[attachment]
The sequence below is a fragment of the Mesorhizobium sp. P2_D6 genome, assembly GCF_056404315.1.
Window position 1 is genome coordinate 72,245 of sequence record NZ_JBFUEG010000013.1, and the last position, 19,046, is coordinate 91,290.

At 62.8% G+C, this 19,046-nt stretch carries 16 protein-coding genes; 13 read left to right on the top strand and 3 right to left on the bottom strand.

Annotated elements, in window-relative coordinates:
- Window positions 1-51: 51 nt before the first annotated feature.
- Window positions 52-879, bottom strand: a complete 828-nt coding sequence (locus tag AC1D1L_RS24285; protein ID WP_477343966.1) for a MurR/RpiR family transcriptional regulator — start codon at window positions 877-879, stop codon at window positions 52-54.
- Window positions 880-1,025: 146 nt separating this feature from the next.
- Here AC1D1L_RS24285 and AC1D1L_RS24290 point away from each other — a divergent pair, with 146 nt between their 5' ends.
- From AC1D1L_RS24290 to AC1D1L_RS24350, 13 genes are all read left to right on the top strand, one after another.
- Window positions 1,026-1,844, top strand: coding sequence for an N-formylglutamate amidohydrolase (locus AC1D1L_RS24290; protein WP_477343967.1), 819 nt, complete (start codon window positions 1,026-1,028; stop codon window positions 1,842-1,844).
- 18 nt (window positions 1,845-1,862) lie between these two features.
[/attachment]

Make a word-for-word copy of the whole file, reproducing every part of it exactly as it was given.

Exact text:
The sequence below is a fragment of the Mesorhizobium sp. P2_D6 genome, assembly GCF_056404315.1.
Window position 1 is genome coordinate 72,245 of sequence record NZ_JBFUEG010000013.1, and the last position, 19,046, is coordinate 91,290.

At 62.8% G+C, this 19,046-nt stretch carries 16 protein-coding genes; 13 read left to right on the top strand and 3 right to left on the bottom strand.

Annotated elements, in window-relative coordinates:
- Window positions 1-51: 51 nt before the first annotated feature.
- Window positions 52-879, bottom strand: a complete 828-nt coding sequence (locus tag AC1D1L_RS24285; protein ID WP_477343966.1) for a MurR/RpiR family transcriptional regulator — start codon at window positions 877-879, stop codon at window positions 52-54.
- Window positions 880-1,025: 146 nt separating this feature from the next.
- Here AC1D1L_RS24285 and AC1D1L_RS24290 point away from each other — a divergent pair, with 146 nt between their 5' ends.
- From AC1D1L_RS24290 to AC1D1L_RS24350, 13 genes are all read left to right on the top strand, one after another.
- Window positions 1,026-1,844, top strand: coding sequence for an N-formylglutamate amidohydrolase (locus AC1D1L_RS24290; protein WP_477343967.1), 819 nt, complete (start codon window positions 1,026-1,028; stop codon window positions 1,842-1,844).
- 18 nt (window positions 1,845-1,862) lie between these two features.